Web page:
Posted on February 04, 2015 in Countdown
In what would be the clear winner of the Super Bowl of crazy interviews, last week’s Foreign Affairs interview with Syrian regime leader Bashar Al Assad escalated the strongman’s friendly sociopath persona to new heights. With brazen disregard for reality, Assad continues to see himself as the beloved, long-awaited white knight of Syria, completely misunderstood by the world. It’s Assad against the terrorists and no one is helping! He continued to position himself as the more cooperative partner for Western-led cooperation, intervention, and negotiations …so long as any actions support his regime. With the notion of Assad remaining in power an ever more begrudgingly accepted fact in Washington circles, we’re just glad that this interview reminds us that we are coming frighteningly close to partnering with an unrepentant dictator whose actions have contributed to the deaths of over 200,000 Syrians and the displacement of nearly 8 million. As Foreign Affairs Editor Jonathan Tepperman succinctly surmised in his Washington Post op-ed, the civil war in Syria will likely end in one of two ways: with either the crushing of rebel groups or the defeat and dissolution of the Assad regime. In the meantime, let there be interviews!
In an unsatisfactory victory for freedom of the press, a few Al Jazeera journalists are being extradited from Egypt. Peter Greste was extradited back to Australia last week after 400 days in jail. There was no conviction overturned, no wrong acknowledged, no apologies made; just an extradition with the expectation that Australia will arrest him (Australia chose to let him go free). Also getting out is fellow journalist Mohamed Fahmy who struck the only deal offered, under which he must surrender his Egyptian passport, renounce his citizenship, and be extradited to Canada where he holds citizenship. Freed but not absolved of guilt, any brief moment of celebratory optimism was short-lived. Just a few days later, Egyptian courts handed down a ruling which sentenced 183 Muslim Brotherhood members to death for participating in protests during which 11 police officers were killed. This left the third Al Jazeera journalist Baher Mohamed, who does not have dual citizenship, in jail along with 12 other journalists and hundreds of activists who continue to languish in prison under Egypt’s brutal crackdown on opposition groups. Will the following days and months shine a brighter light on those suffering under Egypt’s judicial injustices or will they, much like the regime’s many other violations, recede into the background?
We’re still shocked by the bad play call Bibi and Boehner made. While his Republican colleagues stand united behind Speaker Boehner’s scandalous diplomacy, on the other side of the aisle Democrats are scrambling to find a unified, relevant voice on the matter. On the one hand, Democrats in the Progressive Caucus took a pragmatic line, with Rep. Ellison (MN-5), Rep. Cohen (TN-9) and Rep. Waters (CA-43) circulating a letter to Speaker Boehner urging him to delay the speech, and accusing the Speaker of reckless, harmful diplomacy. Meanwhile, Rep. Blumenauer (OR-3) is the lone Democrat vowing to boycott the speech thus far. Shocking most observers, Minority Leader Nancy Pelosi didn’t bring the hammer down on Blumenauer, and actually left the window open for Democrats to refuse to attend the speech, but neither did Pelosi sign the more moderately positioned letter to Boehner. Just today we heard that Vice President Joe Biden isn’t committed to attending the event either – leaving a boycott on the menu of Democratic play calls. We’re left wondering if the Democrats even have a position on the matter. No sooner did we start to hope that the Dems might find a backbone on the issue than we caught wind of a peculiarly timed leak of DNC Chairwoman Rep. Debbie Wasserman Schultz criticizing the media’s biased coverage of last summer’s Gaza war - saying CNN and MSNBC were hypercritical and unsympathetic to Israel. Don’t worry Bibi, you still have some Dems on your side. The rest of us are all questioning Boehner’s wisdom.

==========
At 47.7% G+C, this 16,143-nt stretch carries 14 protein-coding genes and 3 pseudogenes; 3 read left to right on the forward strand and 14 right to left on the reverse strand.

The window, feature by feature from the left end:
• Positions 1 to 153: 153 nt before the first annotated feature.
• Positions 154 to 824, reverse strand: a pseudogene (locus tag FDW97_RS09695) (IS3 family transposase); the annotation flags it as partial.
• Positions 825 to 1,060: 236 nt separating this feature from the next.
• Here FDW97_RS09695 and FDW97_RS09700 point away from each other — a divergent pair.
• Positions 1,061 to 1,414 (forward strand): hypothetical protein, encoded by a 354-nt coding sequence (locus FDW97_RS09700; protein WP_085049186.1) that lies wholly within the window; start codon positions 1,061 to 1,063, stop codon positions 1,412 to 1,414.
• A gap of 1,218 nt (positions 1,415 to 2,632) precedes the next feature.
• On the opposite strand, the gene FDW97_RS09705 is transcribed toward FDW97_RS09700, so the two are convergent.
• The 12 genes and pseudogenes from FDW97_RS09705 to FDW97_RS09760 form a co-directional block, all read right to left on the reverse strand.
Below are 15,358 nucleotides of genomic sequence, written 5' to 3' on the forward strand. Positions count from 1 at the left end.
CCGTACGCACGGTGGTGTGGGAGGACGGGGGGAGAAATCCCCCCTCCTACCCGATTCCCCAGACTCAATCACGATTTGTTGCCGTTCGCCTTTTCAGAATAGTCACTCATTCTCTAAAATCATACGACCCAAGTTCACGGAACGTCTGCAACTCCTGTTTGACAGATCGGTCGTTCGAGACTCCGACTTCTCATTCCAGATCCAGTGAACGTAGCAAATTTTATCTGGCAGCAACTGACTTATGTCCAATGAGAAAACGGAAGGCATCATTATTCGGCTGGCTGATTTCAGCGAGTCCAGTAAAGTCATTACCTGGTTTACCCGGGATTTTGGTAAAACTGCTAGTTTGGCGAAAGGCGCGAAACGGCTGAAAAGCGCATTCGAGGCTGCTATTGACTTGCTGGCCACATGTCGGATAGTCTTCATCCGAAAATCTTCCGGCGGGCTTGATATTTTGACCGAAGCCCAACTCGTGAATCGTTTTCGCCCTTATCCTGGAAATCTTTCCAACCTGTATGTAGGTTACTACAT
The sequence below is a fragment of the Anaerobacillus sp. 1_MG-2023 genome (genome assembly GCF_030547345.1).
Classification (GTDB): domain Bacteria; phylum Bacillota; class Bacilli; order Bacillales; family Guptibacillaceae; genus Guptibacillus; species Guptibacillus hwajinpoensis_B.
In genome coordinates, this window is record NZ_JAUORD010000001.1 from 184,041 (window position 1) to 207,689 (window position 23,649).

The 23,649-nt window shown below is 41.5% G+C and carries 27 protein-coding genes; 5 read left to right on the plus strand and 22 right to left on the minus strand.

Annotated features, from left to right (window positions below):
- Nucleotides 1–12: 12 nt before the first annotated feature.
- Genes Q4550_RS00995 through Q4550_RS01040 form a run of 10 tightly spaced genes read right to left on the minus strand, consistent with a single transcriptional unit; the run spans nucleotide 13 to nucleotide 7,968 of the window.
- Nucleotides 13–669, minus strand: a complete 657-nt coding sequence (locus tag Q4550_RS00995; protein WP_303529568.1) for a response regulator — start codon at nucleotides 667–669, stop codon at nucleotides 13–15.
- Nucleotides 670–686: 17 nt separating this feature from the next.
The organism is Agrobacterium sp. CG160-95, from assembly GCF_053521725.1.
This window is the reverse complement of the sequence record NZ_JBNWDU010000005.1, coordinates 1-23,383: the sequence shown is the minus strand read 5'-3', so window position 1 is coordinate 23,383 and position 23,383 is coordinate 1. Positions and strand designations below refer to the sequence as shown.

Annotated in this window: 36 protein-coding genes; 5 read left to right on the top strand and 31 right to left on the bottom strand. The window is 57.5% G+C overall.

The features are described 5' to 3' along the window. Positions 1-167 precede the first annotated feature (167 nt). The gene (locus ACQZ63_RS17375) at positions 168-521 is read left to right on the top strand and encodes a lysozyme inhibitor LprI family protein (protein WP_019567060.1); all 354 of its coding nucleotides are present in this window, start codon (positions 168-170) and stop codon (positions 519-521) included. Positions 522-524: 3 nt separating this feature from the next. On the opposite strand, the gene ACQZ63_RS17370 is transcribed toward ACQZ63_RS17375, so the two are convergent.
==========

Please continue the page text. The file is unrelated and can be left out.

169 years. Yup, that’s right. That is the number of years - combined thankfully -that Senate Armed Services Committee Chairman John McCain (R-AZ) and former Secretary of State Henry Kissinger have spent on earth. In a hearing last week, Chairman McCain invited Kissinger to the Senate Armed Services Committee to share his innovative (yeah right) and unpredictable (yeah right) thoughts on U.S. national security strategy. Crazy enough, it was not Kissinger’s political science jargon filled platitudes that stole the show. The chaos began when members of the anti-war group Code Pink called for Henry Kissinger to be tried for war crimes. In defense of his 91-year-old colleague with a broken shoulder, Chairman McCain feistily told one of protestors, “get out of here, you low life scum.” Wow. Although Code Pink isn’t known for being the most tactful advocates on the Hill, we’re shocked by the aggressive tone Chairman McCain has set for his Committee hearings – he even stood by his remarks, saying that he doesn’t regret the way that he handled the situation. With the first committee hearing behind him, we hope Chairman McCain can bring new ideas and a lot less anger to the next one.
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